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A looked after child is someone who has been cared for by the local authority (children’s services) for more than 24 hours. A lot of young people prefer the term “Our Children” to looked after child. Some people also use the phrase children in care.

Our Children can live in different types of homes, for example in a foster home with foster carers, in a children’s (residential) home or in a residential educational setting. Sometimes, children can still live at home.

Each child will have their own Social Worker who should visit the child regularly and who helps makes decisions about the child. All Foster Carers will also have their own Supervising Social Worker.

When a young person in care reaches 18 years of age, they are no longer looked after by the local authority and they are known as care leavers. However, the local authority is still required to offer support to that young person, until they are 25 years old.

Why do some children and young people go into care?

There are different reasons why children and young people go into care. They include:

  • Their parents recognise that they themselves are not well enough or able to look after their child.
  • The child or young person has a disability and they need more specialist care.
  • The child or young person is seeking asylum in the country and they are unaccompanied, with no responsible adult with them.
  • The local authority is worried that the child or young person is at significant risk of harm by abuse or neglect if they do not come into care.

What are the Mental Health Needs of Our Children?

In England, there are approximately 75,400 children and young people in care, and this group of young people have been found to have a higher level of mental health need than other young people.

Being in care can be a very difficult time for children and young people for so many reasons. They may be living away from their families, friends and communities. They may have experienced family problems or come to harm within their family and this will impact on their mood, how they see themselves, how they experience the world and their relationships with others. They may also be struggling in the new home they are living in.

Children and young people may experience:

  • Depression
  • Anxiety
  • Self-harm
  • Suicidal feelings
  • Hearing voices or seeing things that others cannot see
  • Eating Problems
  • High levels of sadness, anger and confusion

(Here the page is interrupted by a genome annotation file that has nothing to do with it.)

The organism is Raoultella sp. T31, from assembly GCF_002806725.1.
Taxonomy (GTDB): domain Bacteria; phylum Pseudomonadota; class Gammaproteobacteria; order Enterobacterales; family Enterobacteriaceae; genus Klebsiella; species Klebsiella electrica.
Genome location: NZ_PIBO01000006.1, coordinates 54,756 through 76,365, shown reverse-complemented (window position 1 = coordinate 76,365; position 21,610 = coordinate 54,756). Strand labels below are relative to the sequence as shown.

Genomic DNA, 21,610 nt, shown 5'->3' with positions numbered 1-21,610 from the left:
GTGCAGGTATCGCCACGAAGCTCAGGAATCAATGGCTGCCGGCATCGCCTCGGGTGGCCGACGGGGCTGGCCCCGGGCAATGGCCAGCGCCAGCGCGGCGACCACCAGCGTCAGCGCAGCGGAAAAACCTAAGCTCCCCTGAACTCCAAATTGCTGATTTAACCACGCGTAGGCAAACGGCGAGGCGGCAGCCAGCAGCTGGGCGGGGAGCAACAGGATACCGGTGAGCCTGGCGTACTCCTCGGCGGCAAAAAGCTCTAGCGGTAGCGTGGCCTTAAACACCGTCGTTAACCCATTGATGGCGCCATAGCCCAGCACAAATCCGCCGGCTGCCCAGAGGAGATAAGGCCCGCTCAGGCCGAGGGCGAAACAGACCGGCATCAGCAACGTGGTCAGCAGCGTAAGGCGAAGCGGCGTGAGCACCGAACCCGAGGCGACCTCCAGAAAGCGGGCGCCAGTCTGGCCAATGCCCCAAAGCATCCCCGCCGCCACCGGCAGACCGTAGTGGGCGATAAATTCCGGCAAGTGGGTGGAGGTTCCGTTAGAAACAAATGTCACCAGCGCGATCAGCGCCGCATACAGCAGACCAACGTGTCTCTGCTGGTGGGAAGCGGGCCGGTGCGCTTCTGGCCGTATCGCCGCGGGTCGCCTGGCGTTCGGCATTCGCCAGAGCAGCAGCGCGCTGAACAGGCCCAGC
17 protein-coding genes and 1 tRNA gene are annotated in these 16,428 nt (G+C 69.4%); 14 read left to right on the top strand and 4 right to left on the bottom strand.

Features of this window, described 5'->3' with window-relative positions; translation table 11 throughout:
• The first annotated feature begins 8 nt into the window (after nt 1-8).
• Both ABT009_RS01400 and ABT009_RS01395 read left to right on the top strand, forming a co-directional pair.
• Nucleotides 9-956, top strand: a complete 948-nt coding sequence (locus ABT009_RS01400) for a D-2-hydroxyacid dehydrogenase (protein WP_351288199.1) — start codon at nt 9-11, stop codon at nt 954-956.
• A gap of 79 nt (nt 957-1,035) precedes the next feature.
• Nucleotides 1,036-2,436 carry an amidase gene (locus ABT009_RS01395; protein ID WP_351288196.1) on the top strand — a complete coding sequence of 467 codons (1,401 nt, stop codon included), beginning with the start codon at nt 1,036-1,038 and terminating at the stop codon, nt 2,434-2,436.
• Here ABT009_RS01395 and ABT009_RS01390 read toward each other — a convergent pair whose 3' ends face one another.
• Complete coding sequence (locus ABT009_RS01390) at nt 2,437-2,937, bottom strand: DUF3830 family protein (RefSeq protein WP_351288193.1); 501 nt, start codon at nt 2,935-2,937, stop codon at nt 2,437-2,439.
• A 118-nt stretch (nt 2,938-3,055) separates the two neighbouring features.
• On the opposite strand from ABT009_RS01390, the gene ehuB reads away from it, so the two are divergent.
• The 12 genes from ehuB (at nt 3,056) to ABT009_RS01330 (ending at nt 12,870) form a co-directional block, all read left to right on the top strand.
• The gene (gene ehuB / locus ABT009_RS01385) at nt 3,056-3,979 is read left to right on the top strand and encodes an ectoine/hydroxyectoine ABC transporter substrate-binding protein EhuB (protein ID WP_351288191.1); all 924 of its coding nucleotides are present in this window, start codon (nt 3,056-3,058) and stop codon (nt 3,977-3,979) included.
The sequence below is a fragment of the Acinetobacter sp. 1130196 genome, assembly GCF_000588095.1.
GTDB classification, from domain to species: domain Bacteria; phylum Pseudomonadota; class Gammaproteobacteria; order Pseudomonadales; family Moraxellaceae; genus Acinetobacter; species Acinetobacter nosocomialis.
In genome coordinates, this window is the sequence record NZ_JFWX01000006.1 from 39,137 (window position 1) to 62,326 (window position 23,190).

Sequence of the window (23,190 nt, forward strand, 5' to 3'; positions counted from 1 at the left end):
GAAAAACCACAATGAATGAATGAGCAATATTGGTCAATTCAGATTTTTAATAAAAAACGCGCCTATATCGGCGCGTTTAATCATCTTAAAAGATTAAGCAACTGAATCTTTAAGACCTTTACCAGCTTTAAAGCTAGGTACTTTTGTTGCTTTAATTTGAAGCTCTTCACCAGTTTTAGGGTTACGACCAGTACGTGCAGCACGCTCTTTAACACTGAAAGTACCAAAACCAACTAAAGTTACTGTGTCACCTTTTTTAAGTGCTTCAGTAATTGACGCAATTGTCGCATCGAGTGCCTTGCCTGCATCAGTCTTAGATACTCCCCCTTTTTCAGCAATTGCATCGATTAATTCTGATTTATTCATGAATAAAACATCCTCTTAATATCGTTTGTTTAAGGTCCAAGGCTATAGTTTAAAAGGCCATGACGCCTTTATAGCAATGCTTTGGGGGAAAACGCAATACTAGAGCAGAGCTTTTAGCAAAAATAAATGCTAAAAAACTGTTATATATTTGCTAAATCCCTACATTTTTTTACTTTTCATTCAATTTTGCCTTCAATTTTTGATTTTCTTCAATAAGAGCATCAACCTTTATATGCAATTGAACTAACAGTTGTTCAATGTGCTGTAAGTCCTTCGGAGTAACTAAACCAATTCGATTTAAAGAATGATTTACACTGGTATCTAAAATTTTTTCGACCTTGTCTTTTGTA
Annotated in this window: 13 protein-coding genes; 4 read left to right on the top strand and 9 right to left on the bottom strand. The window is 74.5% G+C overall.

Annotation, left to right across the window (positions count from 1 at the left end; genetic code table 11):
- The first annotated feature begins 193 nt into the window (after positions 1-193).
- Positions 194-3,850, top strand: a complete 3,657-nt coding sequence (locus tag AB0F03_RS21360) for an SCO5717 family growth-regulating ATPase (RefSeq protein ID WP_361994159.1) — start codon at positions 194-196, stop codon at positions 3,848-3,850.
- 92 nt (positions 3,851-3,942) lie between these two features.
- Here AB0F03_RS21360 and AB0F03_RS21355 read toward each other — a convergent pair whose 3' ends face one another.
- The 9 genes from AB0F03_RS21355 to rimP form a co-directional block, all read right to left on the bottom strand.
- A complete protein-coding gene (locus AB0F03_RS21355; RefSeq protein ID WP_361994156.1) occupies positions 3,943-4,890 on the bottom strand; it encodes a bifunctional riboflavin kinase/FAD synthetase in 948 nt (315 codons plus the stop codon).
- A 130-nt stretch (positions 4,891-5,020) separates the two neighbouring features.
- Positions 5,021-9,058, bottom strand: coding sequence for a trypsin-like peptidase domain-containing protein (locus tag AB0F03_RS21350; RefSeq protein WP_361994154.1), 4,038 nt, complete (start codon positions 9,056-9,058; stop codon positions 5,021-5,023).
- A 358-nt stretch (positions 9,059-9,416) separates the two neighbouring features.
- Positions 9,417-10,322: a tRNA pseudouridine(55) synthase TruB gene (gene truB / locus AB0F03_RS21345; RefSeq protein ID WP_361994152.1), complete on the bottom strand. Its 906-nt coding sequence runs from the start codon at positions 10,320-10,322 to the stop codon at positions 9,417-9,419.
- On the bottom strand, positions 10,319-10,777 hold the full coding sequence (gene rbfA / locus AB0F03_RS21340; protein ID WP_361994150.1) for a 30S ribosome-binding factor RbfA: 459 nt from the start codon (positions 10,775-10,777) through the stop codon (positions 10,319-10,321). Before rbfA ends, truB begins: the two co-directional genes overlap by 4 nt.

• Worry about things and the future
  • Difficulty getting on with friends, families, carers and teachers
  • Low self-esteem
  • High levels of stress and distress
  • Post-Traumatic Stress Disorder

What Can CAMHS to do help?

We have a dedicated multi-disciplinary and multi-agency CAMHS Service for Manchester Looked After Children (CAMHS LAC) aged 0-18 years, whether they are living locally or out of area. Children from other geographical areas living in Manchester access support from our core CAMHS teams.

The CAMHS LAC service provides:

  • Mental health assessments and interventions for children and young people.
  • Consultation and training sessions to social workers, carers, children’s homes and others in the child’s network.
  • Signposting and transitions to adult mental health services, if appropriate, for young people when they reach 18.

It can be hard for Our Children to want to get help and support from Child and Adolescent Mental Health Services, as many will worry that they will be blamed for things or given a mental health “label”.  A lot of our work is with carers, helping them think about how they can support the young person to cope with what has happened and provide the right care to help their young person develop.

CAMHS professionals will always complete an assessment to try and find out what has happened to the young person and how it is affecting them so that the right support can be arranged.

We offer a range one-one interventions and therapies, for example Cognitive Behavioural Therapy, Eye Movement Desensitisation and Reprocessing Therapy (EMDR) or Psychotherapy, all of which can help with anxiety, depression and trauma amongst other things. However, the young person may need other support first to help them learn ways to cope with or manage strong feelings or other difficulties, or to help them spend time building up trust with the CAMHS professional.  We can also help link young people up with other local community services, if this is what they want.

We also offer some therapies for young people and their parents or carers together, for example Dyadic Developmental Psychotherapy (DDP), Video Interaction Guidance (VIG) or Family Therapy. These therapies can help strengthen the relationship between the child/young person and carer.

Finally, we offer support to parents, carers and the professionals who support the young person, by offering consultation, carer groups and training.